NITI Aayog, along with a working subgroup of officials and members of civil society, had prepared a draft National Migrant Labour policy.
The Policy is a clear statement of intent to better recognize migrants’ contribution to the economy and support them in their endeavors.
Highlights of the National Migrant Labour Policy
- The draft describes two approaches to policy design:
- To focus on cash transfers, special quotas, and reservations
- To enhance the agency and capability of the community and thereby remove aspects that come in the way of an individual’s own natural ability to thrive
A rights-based approach
- The policy rejects a handout approach, opting instead for a rights-based framework.
- It seeks to remove restrictions on the true agency and potential of the migrant workers.
- The goal a/c to the document should not be to provide temporary or permanent economic or social aids”, which is “a rather limited approach”.
- Migration, the draft says, should be acknowledged as an integral part of the development and government policies should not hinder but…seek to facilitate internal migration.
Issues with existing law
- The 2017 report argued that specific protection legislation for migrant workers was unnecessary.
- Migrant workers aren’t yet integrated with all workers as part of an overarching framework that covers regular and contractual work.
- The report discussed the limitations of The Inter-State Migrant Workers Act, 1979, which was designed to protect labourers from exploitation by contractors by safeguarding their right to non-discriminatory wages.
- It mentions that the Ministry of Labour and Employment should amend the 1979 Act for “effective utilization to protect migrants”.
Restructuring the institutions
The NITI draft lays down institutional mechanisms to coordinate between Ministries, states, and local departments to implement programmes for migrants.
- Nodal agency: It identifies the Ministry of Labour and Employment as the nodal Ministry for implementation of policies, and asks it to create a special unit to help to converge the activities of other Ministries.
- Resources centre: This unit would manage migration resource centres in high migration zones, a national labour Helpline, links of worker households to government schemes, and inter-state migration management bodies.
- Migration corridors: On the inter-state migration management bodies, it says that labour departments of source and destination states along major migration corridors, should work together through the migrant worker cells.
- Labour officers from source states can be deputed to destinations – e.g., Bihar’s experiment to have a joint labour commissioner at Bihar Bhavan in New Delhi.
- Role for Panchayats: Alongside the long-term goal, policies should promote the role of panchayats to aid migrant workers and integrate urban and rural policies to improve the conditions of migration.
- Migration management: Panchayats should maintain a database of migrant workers, issue identity cards and passbooks, and provide “migration management and governance” through training, placement, and social-security benefit assurance, the draft says.
Ways to stem migration
- Even as it underlines the key role of migration in development, the draft recommends steps to stem migration.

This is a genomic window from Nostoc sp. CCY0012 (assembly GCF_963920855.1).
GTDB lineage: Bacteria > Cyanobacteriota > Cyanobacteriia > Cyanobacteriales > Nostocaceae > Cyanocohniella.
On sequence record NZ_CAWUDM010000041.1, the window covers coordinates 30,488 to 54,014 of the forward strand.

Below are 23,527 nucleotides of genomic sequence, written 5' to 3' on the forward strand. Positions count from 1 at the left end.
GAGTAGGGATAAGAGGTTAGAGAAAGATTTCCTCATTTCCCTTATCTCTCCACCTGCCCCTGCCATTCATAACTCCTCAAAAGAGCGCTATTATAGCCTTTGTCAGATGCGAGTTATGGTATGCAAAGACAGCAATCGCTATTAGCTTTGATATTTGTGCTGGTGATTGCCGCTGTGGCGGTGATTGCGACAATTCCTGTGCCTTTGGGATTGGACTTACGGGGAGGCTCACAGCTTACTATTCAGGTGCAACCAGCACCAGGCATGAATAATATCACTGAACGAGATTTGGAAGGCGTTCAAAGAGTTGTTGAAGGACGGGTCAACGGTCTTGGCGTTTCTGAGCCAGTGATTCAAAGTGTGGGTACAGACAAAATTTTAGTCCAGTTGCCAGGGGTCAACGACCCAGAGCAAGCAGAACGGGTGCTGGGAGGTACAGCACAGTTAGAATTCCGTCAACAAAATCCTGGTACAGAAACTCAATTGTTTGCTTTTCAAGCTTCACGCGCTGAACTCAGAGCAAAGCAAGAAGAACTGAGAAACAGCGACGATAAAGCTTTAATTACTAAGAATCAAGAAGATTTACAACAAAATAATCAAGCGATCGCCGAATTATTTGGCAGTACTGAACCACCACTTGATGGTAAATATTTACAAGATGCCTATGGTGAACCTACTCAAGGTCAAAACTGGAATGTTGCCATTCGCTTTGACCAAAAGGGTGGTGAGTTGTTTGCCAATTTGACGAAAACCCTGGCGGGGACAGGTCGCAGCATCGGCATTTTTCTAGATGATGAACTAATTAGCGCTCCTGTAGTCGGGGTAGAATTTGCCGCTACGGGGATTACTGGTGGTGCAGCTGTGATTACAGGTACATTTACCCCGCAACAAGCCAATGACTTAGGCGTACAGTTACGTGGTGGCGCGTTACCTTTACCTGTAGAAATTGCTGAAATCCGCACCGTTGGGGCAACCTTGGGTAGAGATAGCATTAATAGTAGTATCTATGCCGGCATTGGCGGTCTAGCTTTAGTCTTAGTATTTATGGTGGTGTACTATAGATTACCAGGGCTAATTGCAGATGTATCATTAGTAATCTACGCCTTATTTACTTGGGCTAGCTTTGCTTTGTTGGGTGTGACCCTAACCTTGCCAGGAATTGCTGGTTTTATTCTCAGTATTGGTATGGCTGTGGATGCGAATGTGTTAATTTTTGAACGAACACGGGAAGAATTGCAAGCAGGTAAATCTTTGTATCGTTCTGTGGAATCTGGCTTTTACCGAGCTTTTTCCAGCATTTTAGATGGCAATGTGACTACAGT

- The draft asks source states to raise minimum wages to bring a major shift in the local livelihood of tribal that may result in stemming migration to some extent.
- The absence of community building organisations (CBO) and administrative staff in the source states have hindered access to development programmes, pushing tribals towards migration, the draft says.
- The “long term plan” for CBOs and panchayats should be to “alleviate distress migration policy initiatives” by aiming “for a more pro-poor development strategy in the sending areas.
The importance of data
- The draft calls for a central database to help employers “fill the gap between demand and supply” and ensures “maximum benefit of social welfare schemes”.
- It asks the Ministries and the Census office to be consistent with the definitions of migrants and subpopulations, capture seasonal and circular migrants, and incorporate migrant-specific variables in existing surveys.
- Both documents see limited merit in Census data that comes only once a decade.
- It asked the National Sample Survey Office to include questions related to migration in the periodic labour force survey and to carry out a separate survey on migration.
- The policy draft describes a lack of administrative capacity to handle issues of exploitation.
- State labour departments have little engagement with migration issues, and are in “halting human trafficking mode”, the draft says.
- The local administration, given the usual constraints of manpower, is not in a position to monitor.
- This has become the breeding ground for middlemen to thrive on the situation and entrap migrants which leads to potential exploitation and trafficking.
- The draft asks the various ministries to use Tribal Affairs migration data to help create migration resource centres in high migration zones.
- It asks the Ministry of Skill Development and Entrepreneurship to focus on skill-building at these centres.
- The Ministry of Education should take measures under the Right to Education Act to mainstream migrant children’s education, to map migrant children, and to provide local-language teachers in migrant destinations.
- The Ministry of Housing and Urban Affairs should address issues of night shelters, short-stay homes, and seasonal accommodation for migrants in cities.
- The National Legal Services Authority (NALSA) and Ministry of Labour should set up grievance handling cells and fast track legal responses for trafficking, minimum wage violations, and workplace abuses etc.
Source: Down to Earth